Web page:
Hollinghurst, Alan. The Line of Beauty. Bloomsbury, New York 2005. F; 9/10.
I was tricked into buying this book by the marketers at Chapters who put it on the “awards” shelf because it won one of the major fiction prizes a few years ago (I always look for that kind of novel and I’m rarely disappointed). Tricked by the publisher too I guess because nothing on the back cover lets you know its sexuality is homosexual. There are hard-detailed man-on-man love scenes obviously relished by the author. So we doddy old straights have to deal with not-our-style eroticism by imagining what it would be like if we were being turned on, and of course there’s some voltage drop in the process.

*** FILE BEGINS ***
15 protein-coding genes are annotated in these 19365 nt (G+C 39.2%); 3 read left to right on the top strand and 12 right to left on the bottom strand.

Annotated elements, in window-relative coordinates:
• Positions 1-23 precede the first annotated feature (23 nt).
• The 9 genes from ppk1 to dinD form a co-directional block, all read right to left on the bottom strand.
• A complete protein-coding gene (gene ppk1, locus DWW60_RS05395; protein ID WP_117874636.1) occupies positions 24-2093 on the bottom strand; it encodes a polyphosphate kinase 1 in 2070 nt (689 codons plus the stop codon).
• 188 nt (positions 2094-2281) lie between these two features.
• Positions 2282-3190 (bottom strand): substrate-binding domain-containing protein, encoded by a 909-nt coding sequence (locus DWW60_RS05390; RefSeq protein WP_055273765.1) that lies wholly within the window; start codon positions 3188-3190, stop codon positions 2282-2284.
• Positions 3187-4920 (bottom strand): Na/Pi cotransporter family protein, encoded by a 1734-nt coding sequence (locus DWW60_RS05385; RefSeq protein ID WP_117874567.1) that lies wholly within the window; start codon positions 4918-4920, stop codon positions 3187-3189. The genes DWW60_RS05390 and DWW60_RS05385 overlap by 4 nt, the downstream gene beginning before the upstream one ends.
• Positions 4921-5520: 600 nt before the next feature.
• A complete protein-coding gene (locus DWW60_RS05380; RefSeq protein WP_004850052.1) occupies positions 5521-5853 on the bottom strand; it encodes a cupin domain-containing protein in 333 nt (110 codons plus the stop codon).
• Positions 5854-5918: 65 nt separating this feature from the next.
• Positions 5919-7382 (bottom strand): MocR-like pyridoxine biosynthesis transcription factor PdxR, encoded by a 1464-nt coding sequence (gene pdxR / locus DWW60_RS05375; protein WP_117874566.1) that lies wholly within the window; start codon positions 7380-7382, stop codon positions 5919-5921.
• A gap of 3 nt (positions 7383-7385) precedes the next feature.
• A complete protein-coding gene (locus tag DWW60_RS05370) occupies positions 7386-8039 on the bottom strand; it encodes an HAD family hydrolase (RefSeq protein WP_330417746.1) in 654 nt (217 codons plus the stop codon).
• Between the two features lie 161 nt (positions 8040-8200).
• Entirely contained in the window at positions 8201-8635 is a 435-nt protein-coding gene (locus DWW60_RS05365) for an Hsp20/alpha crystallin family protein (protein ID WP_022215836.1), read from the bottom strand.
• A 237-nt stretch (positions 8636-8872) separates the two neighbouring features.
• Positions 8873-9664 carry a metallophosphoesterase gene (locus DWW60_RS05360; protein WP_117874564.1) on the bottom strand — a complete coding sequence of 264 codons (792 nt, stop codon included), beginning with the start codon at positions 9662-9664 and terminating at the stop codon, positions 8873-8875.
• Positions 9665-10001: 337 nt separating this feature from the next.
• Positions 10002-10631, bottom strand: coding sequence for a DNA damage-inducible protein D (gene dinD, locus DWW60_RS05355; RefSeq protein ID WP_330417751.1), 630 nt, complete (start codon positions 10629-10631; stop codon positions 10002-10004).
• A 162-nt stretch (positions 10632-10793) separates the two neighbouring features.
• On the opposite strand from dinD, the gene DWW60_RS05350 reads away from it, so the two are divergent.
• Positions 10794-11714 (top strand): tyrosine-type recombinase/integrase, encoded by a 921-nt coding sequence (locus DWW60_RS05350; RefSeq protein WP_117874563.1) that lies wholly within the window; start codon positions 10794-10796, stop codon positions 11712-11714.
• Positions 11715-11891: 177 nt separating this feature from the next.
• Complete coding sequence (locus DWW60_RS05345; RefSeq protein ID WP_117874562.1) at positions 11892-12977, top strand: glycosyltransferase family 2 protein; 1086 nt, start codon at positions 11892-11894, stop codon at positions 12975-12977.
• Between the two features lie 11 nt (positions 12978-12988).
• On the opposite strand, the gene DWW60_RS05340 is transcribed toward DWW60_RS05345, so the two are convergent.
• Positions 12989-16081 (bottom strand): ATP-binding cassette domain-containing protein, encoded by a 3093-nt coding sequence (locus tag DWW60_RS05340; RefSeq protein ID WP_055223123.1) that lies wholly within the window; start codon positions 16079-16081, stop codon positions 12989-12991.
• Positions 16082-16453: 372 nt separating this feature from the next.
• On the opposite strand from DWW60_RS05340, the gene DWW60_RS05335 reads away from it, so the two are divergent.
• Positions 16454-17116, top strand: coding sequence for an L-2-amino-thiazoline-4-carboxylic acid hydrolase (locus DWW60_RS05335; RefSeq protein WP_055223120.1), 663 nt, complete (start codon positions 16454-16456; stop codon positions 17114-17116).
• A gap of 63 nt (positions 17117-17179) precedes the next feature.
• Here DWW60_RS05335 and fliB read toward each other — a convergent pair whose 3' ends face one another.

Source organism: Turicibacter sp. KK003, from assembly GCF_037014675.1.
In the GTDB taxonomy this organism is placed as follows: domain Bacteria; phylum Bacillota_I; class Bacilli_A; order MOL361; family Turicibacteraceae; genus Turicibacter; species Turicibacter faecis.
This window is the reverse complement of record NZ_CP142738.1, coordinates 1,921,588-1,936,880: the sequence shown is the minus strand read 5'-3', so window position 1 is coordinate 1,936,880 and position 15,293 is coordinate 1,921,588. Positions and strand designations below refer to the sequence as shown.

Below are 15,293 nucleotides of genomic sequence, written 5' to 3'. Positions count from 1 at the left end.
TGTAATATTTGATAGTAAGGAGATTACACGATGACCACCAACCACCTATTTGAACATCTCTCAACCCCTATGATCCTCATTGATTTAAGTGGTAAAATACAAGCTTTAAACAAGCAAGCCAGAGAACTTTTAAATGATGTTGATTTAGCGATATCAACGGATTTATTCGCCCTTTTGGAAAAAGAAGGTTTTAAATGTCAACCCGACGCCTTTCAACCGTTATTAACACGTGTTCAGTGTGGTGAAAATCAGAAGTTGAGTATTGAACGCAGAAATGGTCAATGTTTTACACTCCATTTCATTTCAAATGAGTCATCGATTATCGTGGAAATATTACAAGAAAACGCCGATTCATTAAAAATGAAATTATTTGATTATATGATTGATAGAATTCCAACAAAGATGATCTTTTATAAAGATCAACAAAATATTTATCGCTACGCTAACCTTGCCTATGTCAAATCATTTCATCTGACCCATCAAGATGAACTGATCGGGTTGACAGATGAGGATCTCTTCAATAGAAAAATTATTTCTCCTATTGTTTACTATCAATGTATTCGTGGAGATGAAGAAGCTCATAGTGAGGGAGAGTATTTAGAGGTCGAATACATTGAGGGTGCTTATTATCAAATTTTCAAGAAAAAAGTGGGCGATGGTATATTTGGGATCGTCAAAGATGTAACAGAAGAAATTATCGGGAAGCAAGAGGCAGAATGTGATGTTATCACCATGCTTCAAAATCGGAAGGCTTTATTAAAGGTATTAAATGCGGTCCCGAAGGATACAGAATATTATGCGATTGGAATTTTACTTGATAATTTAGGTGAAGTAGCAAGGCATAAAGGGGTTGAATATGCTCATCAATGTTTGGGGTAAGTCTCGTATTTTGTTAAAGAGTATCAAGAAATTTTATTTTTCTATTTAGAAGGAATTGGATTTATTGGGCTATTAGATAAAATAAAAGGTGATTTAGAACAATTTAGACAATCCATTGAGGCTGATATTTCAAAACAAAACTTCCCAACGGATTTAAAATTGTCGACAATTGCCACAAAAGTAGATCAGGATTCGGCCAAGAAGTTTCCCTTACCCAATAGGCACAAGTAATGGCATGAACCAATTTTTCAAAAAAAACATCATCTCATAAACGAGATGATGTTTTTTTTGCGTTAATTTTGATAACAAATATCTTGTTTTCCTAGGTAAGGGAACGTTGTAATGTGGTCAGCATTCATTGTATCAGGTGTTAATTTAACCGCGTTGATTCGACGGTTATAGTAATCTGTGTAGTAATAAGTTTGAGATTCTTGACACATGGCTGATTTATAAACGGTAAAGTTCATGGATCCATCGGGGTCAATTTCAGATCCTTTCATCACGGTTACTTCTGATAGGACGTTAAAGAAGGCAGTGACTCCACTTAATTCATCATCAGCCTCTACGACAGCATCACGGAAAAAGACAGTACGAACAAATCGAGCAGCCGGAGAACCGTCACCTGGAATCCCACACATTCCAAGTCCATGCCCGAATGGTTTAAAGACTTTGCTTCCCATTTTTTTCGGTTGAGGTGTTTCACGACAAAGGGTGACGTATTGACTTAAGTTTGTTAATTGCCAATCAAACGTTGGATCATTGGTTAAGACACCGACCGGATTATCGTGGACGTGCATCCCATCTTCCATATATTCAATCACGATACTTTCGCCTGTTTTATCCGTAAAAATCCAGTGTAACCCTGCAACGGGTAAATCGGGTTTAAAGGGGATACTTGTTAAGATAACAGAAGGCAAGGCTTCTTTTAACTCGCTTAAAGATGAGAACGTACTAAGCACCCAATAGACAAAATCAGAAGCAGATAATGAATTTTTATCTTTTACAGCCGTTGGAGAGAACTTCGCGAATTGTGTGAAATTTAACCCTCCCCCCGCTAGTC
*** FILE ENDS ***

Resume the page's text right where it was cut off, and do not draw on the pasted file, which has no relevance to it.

But for all that, he is an impressive writer. He gives every little moment and detail in a scene an anthropomorphic turn. Hero, hung over, walks into the home of his lover’s wealthy parents, meets the old man and lady along with two or three other relatives and the servants, sees himself in the mirror, and eventually concludes “it was best to prop oneself at a life-like angle in the corner of the sofa and let the family talk trail back and forth.” The whole thing is in London and everybody has been to bloody Oxford.
Anyway, buddy (“Nick”) is working on his PhD on style in Henry James. So the specter of frumpy old Mrs. C—- looms as I understand (witness the way I’ve written this note) that there is a minor-league elevated level of consciousness to be had from reading Hollinghurst. 6.8/8.0